What is Diabetes?
Diabetes is a metabolic disorder characterized by high blood sugar levels (hyperinsulinemia) which do not return to below 120 mg/dl even after a high sugar meal and after the person has been on a high carbohydrate diet for three days. It results from inadequate production or utilization of insulin. Diabetes mellitus comes in two forms,
insulin dependent diabetes mellitus (IDDM also known as juvenile onset of Type 1 diabetes mellitus) and non-insulin dependant diabetes mellitus (NIDDM also know as adult or maturity onset or Type II diabetes mellitus). The cause and treatment are different for each kind.
Type I (insulin dependent or juvenile) diabetes is an auto-immune disease that usually occurs abruptly early in life. Its symptoms include excessive thirst, weight loss, and fatigue. If the pancreas does not produce adequate insulin, persons with IDDM require insulin treatment for survival. In some cases the close relatives of those with diabetes have a greater risk of contracting the disease. However, the use of immune intervention therapy before any symptoms appear may prevent IDDM diabetes since it has a genetic basis.
Type II (non-insulin, maturity-onset) diabetes usually occurs in obese, middle-aged persons. In the U.S. and other Western countries approximately 5 percent of the population has NIDDM diabetes. The disease is even more prevalent among certain groups of people such as the adult urban population in India and Jamaica and the Pima Indians of the United States.
The General Conference Nutrition Council does not treat patients. All those with diabetes mellitus should seek their physician's advice on how best to control their blood sugar through lifestyle changes and if needed medication. This brochure will not discuss IDDM diabetes other than to say those who do have it should not attempt to treat it on their own. The remainder of this paper will focus on a discussion of nutrition and lifestyle-related factors of NIDDM, since this is by far the most predominant form of diabetes mellitus.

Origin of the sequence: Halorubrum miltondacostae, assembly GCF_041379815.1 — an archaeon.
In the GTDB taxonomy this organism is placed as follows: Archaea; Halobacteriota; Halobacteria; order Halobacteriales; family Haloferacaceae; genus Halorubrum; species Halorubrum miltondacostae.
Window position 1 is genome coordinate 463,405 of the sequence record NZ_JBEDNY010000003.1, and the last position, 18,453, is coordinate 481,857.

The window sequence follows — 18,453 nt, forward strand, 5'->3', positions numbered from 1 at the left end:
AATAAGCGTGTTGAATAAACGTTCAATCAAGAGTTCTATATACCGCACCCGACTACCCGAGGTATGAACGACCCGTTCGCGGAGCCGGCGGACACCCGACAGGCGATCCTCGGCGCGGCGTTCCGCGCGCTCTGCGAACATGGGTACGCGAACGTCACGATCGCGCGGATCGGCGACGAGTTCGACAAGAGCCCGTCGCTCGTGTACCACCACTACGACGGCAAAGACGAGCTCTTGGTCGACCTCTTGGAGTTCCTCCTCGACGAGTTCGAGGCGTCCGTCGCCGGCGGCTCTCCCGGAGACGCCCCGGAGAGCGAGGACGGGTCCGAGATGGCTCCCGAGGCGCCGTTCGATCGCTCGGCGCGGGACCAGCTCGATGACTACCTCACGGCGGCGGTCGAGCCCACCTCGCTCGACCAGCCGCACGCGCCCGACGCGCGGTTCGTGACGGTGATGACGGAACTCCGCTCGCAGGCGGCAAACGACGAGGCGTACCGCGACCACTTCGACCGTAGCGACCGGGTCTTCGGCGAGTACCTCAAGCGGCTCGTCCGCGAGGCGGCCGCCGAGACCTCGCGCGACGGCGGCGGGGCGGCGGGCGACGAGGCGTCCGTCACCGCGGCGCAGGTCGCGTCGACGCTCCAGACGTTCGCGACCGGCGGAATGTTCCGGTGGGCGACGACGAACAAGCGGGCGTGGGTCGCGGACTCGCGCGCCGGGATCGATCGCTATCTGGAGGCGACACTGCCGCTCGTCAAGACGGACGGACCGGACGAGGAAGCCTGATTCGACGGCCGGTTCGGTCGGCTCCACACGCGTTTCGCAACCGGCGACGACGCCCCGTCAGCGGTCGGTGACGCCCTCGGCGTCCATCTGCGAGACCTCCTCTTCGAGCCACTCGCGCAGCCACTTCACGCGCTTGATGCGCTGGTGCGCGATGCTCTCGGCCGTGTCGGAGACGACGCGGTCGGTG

What is hyperinsulinemia?
Hyperinsulinemia (high blood insulin) is characteristic of most NIDDM manifested early in the natural history of the disease. It is thought to be, in part, responsible for the acceleration of atherosclerosis as often seen in people with NIDDM. It is also a part of a series of medical conditions which includes obesity, hypertension (high blood pressure), hyperglycemia (high blood sugar), hypertriglyceridemia (high triglyceride levels), and low HDL (high density lipoprotein levels) levels known as Syndrome X.
How important a risk factor is obesity?
The most important nutrition principle for individuals with NIDDM is weight management. Approximately 80 percent of NIDDM diabetics are overweight. Obesity can result in insulin resistance, a major characteristic of diabetes. Therefore, achieving and maintaining an ideal body weight is important for both preventing and managing diabetes.
Can diet and exercise help prevent obesity and diabetes?